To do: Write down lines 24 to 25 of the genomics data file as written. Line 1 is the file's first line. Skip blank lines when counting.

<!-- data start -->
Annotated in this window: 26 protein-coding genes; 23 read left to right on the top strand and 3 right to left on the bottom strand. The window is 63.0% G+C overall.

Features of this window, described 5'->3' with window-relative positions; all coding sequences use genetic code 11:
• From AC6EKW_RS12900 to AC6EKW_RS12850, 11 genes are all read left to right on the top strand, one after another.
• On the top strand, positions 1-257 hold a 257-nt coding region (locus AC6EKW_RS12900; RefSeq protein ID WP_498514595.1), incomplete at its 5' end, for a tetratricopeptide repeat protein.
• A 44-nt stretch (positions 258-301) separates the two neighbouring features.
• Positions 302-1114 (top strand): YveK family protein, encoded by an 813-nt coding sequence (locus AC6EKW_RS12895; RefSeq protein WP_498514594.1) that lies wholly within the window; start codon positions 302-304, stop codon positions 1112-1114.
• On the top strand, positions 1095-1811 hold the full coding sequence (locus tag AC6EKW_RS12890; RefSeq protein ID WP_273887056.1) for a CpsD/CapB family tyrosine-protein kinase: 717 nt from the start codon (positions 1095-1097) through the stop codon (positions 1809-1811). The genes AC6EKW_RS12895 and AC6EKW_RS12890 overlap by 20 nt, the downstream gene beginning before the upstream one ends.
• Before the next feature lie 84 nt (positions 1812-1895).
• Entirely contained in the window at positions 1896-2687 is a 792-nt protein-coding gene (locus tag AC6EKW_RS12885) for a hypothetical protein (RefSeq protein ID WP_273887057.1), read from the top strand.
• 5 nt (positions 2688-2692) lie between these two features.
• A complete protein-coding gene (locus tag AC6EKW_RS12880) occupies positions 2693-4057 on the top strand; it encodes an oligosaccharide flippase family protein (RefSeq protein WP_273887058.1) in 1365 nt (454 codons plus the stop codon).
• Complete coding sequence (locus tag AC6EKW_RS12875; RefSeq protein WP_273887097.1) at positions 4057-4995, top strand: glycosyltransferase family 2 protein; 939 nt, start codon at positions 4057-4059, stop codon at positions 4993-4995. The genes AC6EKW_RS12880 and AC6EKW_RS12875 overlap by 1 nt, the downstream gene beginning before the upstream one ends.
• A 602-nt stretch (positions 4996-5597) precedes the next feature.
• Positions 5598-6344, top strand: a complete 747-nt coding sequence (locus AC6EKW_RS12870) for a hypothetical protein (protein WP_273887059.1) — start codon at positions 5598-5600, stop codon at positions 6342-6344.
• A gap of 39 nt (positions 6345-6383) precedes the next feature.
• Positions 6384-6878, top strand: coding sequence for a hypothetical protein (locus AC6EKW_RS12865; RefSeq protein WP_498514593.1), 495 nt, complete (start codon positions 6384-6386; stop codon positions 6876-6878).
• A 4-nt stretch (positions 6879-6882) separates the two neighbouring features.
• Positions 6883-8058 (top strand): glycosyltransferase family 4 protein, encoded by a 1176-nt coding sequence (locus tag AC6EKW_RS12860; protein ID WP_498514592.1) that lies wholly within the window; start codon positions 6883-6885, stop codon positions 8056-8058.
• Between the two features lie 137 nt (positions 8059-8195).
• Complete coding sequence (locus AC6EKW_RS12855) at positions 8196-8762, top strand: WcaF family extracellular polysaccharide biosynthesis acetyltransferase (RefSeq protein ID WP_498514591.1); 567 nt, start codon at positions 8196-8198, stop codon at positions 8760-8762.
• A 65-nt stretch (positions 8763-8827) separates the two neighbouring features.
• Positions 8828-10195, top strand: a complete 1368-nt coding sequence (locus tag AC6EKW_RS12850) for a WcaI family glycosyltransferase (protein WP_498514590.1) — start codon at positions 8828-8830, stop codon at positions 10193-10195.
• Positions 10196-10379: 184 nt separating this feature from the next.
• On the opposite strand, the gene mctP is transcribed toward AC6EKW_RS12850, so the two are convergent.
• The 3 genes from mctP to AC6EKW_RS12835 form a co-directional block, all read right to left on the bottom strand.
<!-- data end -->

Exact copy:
• On the opposite strand, the gene mctP is transcribed toward AC6EKW_RS12850, so the two are convergent.
• The 3 genes from mctP to AC6EKW_RS12835 form a co-directional block, all read right to left on the bottom strand.